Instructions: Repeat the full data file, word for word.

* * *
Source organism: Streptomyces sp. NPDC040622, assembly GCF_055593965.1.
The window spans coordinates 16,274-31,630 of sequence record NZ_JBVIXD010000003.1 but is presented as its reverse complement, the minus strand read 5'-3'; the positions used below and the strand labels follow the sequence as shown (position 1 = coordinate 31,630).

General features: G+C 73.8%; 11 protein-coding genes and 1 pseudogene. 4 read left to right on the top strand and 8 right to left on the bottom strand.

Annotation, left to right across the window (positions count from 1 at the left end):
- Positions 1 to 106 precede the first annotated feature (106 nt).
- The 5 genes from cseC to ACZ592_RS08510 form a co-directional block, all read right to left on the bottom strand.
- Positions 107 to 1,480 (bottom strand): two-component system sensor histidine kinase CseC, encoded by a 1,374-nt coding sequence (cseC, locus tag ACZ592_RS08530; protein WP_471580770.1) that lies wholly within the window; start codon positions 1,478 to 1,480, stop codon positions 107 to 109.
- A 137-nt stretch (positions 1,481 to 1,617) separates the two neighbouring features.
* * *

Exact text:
Source organism: Streptomyces sp. NPDC040622, assembly GCF_055593965.1.
The window spans coordinates 16,274-31,630 of sequence record NZ_JBVIXD010000003.1 but is presented as its reverse complement, the minus strand read 5'-3'; the positions used below and the strand labels follow the sequence as shown (position 1 = coordinate 31,630).

General features: G+C 73.8%; 11 protein-coding genes and 1 pseudogene. 4 read left to right on the top strand and 8 right to left on the bottom strand.

Annotation, left to right across the window (positions count from 1 at the left end):
- Positions 1 to 106 precede the first annotated feature (106 nt).
- The 5 genes from cseC to ACZ592_RS08510 form a co-directional block, all read right to left on the bottom strand.
- Positions 107 to 1,480 (bottom strand): two-component system sensor histidine kinase CseC, encoded by a 1,374-nt coding sequence (cseC, locus tag ACZ592_RS08530; protein WP_471580770.1) that lies wholly within the window; start codon positions 1,478 to 1,480, stop codon positions 107 to 109.
- A 137-nt stretch (positions 1,481 to 1,617) separates the two neighbouring features.